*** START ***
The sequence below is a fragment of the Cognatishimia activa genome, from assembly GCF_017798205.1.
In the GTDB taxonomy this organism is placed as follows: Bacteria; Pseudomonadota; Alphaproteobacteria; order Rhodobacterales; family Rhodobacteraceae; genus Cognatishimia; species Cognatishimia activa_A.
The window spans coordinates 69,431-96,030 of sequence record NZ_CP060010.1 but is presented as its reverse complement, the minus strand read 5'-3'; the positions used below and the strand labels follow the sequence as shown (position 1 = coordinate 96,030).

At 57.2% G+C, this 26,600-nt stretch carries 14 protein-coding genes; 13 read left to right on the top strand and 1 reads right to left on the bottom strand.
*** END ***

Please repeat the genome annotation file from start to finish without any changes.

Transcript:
The sequence below is a fragment of the Cognatishimia activa genome, from assembly GCF_017798205.1.
In the GTDB taxonomy this organism is placed as follows: Bacteria; Pseudomonadota; Alphaproteobacteria; order Rhodobacterales; family Rhodobacteraceae; genus Cognatishimia; species Cognatishimia activa_A.
The window spans coordinates 69,431-96,030 of sequence record NZ_CP060010.1 but is presented as its reverse complement, the minus strand read 5'-3'; the positions used below and the strand labels follow the sequence as shown (position 1 = coordinate 96,030).

At 57.2% G+C, this 26,600-nt stretch carries 14 protein-coding genes; 13 read left to right on the top strand and 1 reads right to left on the bottom strand.